Bitcoin's strength is that it enables anonymous, irreversible transactions upon which it is possible to build other transaction types, including the more buyer-friendly reversible ones.
Bitpal could force the seller to keep coins on deposit for a certain amount of time, relaxing this requirement as they reached a higher and higher reputation. They would cover any losses above the amount they could recover from the seller. Sellers would gain rep for successful transactions and lose it for unsuccessful ones.
They would need a good system to ensure that neither the buyer nor the seller was lying about the transaction. Tracking numbers only help so much - the goods could have arrived damaged, and not all shipping services provide them. I've also envisioned a system where the seller ships items to a trusted party who checks them, sends pictures and description to both the buyer and the seller, and asks both parties if they wish to proceed. If so, they ship them to the buyer with a tracking number and optional insurance. If they arrive damaged and the buyer chose not to get insurance, they don't get their money back. If they chose to get insurance, then that claim is filed. It would double the cost and time of shipping, but would allow everyone involved to verify that the item shipped was correct and not a small pile of stones.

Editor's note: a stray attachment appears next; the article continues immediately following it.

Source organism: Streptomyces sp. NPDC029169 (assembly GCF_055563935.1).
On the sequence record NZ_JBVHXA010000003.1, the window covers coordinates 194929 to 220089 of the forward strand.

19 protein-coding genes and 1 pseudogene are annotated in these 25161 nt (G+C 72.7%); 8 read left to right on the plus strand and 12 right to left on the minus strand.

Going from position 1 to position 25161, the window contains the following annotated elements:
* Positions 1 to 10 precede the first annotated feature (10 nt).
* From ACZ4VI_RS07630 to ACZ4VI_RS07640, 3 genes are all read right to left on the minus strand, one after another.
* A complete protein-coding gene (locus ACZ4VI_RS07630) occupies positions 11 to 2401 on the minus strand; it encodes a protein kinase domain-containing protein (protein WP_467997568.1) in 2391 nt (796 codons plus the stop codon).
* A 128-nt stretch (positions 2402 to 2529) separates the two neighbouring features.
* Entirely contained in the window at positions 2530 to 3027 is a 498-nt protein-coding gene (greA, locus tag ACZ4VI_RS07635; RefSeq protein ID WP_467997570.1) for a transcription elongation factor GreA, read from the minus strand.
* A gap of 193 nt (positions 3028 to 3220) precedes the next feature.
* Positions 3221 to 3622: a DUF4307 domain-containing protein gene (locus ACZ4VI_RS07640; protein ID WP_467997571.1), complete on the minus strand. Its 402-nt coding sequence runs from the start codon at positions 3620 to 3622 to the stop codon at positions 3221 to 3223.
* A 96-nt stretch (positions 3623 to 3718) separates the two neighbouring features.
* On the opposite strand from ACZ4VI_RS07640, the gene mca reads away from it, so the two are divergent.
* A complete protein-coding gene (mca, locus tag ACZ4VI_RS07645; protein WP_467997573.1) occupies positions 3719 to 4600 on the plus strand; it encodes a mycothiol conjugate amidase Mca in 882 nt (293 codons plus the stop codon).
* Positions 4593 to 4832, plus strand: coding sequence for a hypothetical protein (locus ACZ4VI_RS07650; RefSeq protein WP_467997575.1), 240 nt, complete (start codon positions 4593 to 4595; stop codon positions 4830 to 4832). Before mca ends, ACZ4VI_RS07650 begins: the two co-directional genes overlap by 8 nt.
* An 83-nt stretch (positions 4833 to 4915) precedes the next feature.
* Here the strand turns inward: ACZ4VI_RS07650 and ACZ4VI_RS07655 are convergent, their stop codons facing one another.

Yes, combine with a global web of trust to get the best of both the anonymous and public web.